After several days in the Phoenix area, the crew traveled by van south to Tucson where they remained for a majority of the rest of the trip. Two more full days were devoted to climbing in the Tucson area, with each site having its own unique characteristics that shifted the levels of difficulty and intensity of the climb. No matter who was on the climbing wall, everyone on the trip was extremely supportive and encouraging. Several athletes were on the trip, including Chris Dean ’22 of the men’s basketball team, Alex Sinson ’20 of the women’s ice hockey team, and Chandler Solimine ’19 and Jordan Ragland ’20 of the field hockey team. Most of the activities throughout the trip required teamwork and leadership qualities that these athletes could relate to their athletic experience.

“It was incredible to see the group grow together and act as such a tight knit team with everything we did. When someone would be climbing and struggling a bit, everyone below them would be cheering for them and supporting them until they reached the top. It sounded like the sideline of one of my field hockey games. Even when we did things like cook dinner everyone was able to contribute in their own way and it was amazing to see how everything came together so well,” said Solimine.

Sinson added “I think as an athlete you spend so much time training specifically for your sport and not really being able to explore other ways of being active, especially something like rock climbing that requires so much equipment. Having the opportunity to go on a trip with other Trinity students, some athletes and some non-athletes, was an awesome way to gain appreciation for other sports, learn about a super cool sport, and meet new people.”

Throughout the entire week the weather could not have been better, with almost all cloudless, sunny days and air temperatures in the mid-high 70s. Despite the warm temperatures, the group reached such high elevations on the approach to the climbing sites or on the hikes that they encountered snow on the ground in the mountains. Hiking through the change in environment from the dry desert to snowy greenery all in one mountain range was a fascinating experience.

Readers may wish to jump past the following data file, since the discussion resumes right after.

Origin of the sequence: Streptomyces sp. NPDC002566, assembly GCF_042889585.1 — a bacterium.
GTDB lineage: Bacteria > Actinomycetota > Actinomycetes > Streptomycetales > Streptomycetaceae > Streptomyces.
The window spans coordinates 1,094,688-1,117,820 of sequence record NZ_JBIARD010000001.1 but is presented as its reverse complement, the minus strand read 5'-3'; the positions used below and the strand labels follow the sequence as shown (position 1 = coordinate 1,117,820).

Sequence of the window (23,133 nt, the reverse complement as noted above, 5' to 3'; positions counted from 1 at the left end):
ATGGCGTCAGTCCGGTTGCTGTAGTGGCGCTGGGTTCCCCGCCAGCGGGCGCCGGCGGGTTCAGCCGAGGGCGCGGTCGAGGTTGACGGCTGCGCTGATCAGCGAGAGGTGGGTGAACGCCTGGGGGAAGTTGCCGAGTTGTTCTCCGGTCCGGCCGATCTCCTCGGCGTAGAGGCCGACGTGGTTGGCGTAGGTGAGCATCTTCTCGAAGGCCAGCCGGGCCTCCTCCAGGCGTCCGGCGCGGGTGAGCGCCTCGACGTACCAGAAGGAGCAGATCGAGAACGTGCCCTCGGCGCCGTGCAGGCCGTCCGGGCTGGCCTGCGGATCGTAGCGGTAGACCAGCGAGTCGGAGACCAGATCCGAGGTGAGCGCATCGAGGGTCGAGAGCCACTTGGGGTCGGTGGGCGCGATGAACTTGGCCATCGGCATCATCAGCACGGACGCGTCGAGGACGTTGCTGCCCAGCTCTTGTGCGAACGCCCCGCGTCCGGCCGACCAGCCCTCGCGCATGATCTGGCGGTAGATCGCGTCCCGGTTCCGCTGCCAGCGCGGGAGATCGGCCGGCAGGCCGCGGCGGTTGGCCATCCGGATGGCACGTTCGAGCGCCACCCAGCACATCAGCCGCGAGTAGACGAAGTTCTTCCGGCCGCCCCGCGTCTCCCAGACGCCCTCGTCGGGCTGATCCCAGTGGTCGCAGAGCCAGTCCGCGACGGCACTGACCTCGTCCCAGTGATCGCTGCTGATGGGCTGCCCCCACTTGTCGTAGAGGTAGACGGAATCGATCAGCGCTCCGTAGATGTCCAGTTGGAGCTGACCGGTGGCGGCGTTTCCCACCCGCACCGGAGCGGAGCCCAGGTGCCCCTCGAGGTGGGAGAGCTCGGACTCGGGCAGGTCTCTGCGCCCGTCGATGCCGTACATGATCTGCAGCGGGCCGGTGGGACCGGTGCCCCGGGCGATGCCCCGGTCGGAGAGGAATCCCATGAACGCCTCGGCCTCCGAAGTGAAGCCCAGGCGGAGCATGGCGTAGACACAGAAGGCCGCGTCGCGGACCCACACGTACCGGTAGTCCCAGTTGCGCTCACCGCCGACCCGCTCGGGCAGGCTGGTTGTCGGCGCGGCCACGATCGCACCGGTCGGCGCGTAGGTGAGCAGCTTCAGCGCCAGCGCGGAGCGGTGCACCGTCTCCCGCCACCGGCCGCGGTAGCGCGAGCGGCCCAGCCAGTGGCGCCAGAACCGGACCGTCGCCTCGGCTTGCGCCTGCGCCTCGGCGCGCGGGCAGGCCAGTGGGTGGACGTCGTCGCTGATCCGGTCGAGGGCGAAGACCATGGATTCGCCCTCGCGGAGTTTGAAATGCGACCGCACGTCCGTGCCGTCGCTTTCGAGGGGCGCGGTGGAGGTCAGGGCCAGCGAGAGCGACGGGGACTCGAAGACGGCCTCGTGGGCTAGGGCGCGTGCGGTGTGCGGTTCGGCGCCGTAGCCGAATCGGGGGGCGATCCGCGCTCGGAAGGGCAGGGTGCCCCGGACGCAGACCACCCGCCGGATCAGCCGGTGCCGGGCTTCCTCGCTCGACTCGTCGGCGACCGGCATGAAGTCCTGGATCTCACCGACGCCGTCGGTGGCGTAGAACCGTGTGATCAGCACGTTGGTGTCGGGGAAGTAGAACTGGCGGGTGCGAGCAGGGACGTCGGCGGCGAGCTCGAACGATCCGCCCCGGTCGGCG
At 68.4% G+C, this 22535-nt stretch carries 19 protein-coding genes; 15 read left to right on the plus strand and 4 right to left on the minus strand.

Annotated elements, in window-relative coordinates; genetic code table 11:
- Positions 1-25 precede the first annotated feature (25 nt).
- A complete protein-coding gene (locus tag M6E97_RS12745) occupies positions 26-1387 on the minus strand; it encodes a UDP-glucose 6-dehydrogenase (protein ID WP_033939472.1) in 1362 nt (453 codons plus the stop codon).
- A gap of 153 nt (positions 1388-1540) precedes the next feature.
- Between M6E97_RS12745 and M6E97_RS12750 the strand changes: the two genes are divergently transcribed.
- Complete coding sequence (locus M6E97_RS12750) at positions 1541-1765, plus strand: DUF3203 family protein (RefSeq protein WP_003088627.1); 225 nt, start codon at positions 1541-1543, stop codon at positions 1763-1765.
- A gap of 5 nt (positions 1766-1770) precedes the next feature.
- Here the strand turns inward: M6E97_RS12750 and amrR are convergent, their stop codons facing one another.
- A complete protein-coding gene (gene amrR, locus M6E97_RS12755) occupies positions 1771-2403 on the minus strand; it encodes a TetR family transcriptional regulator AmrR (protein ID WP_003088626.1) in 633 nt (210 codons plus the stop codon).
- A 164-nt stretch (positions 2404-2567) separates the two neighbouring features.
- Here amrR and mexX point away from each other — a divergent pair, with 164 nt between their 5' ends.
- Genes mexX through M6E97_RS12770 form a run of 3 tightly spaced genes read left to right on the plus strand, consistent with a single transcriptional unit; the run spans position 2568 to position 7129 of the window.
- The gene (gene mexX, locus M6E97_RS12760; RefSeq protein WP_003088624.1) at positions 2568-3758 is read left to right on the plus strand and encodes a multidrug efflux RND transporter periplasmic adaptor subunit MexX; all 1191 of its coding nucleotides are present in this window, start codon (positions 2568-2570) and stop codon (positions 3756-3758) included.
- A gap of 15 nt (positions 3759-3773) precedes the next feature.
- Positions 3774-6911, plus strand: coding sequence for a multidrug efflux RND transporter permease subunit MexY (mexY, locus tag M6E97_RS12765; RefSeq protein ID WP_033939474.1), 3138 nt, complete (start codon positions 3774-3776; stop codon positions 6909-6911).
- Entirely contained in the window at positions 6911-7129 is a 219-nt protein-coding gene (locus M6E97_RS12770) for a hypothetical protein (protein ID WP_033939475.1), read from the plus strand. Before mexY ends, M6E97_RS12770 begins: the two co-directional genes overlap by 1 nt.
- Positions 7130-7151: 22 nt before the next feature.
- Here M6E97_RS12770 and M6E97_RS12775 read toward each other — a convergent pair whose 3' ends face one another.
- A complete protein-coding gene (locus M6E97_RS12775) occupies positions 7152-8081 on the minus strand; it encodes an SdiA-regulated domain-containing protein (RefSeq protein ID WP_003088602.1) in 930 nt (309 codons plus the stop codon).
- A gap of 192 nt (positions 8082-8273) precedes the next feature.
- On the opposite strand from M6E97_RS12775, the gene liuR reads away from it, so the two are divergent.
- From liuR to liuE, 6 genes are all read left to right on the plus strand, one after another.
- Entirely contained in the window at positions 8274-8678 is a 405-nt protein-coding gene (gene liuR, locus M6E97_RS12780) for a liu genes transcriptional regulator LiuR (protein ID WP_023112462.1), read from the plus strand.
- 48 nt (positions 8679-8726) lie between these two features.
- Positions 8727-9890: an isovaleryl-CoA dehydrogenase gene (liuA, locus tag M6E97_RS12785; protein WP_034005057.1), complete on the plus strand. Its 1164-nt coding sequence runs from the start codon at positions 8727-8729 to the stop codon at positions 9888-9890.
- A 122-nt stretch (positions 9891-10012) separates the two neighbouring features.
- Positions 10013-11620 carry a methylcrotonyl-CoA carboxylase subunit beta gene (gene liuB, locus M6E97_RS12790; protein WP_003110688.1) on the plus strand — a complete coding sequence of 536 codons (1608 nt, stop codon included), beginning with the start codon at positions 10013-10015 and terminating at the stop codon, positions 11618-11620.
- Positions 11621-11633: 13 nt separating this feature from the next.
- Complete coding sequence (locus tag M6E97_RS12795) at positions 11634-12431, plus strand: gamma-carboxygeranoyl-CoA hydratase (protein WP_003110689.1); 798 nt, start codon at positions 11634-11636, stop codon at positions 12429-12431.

On the last full day in Arizona, everyone went to Saguaro National Park, one of the state’s most popular visitor sites. The Park is known for its massive saguaro cacti that fill its land and its striking views of the desert landscape. The elevated points of the park allowed visitors to see for miles and miles into the desert and further off mountain ranges that stretch along the horizon. Everyone was able to soak in the last day of beautiful clear, blue skies and views of the great desert, all the while reflecting on an incredible week spent with a special group of the Trinity community.

“The OE spring break trip to Arizona brought together a great group of students from different corners of some of the best programs we have at Trinity,” said Johnson. “Our group consisted of students from all grade levels, varsity athletes, presidents of social houses, Quest leaders, and talented musicians. The OE spring break trip has grown to be an experience that students look forward to each year. The opportunities to converse while eating dinner around the campfire after a long day of activity really brings people together. Although there was a lot of technical information taught while rock climbing in the St. Catalina Mountains, the social connections between peers is where most of the learning happens on these OE trips."

- Written by Chandler Solimine '19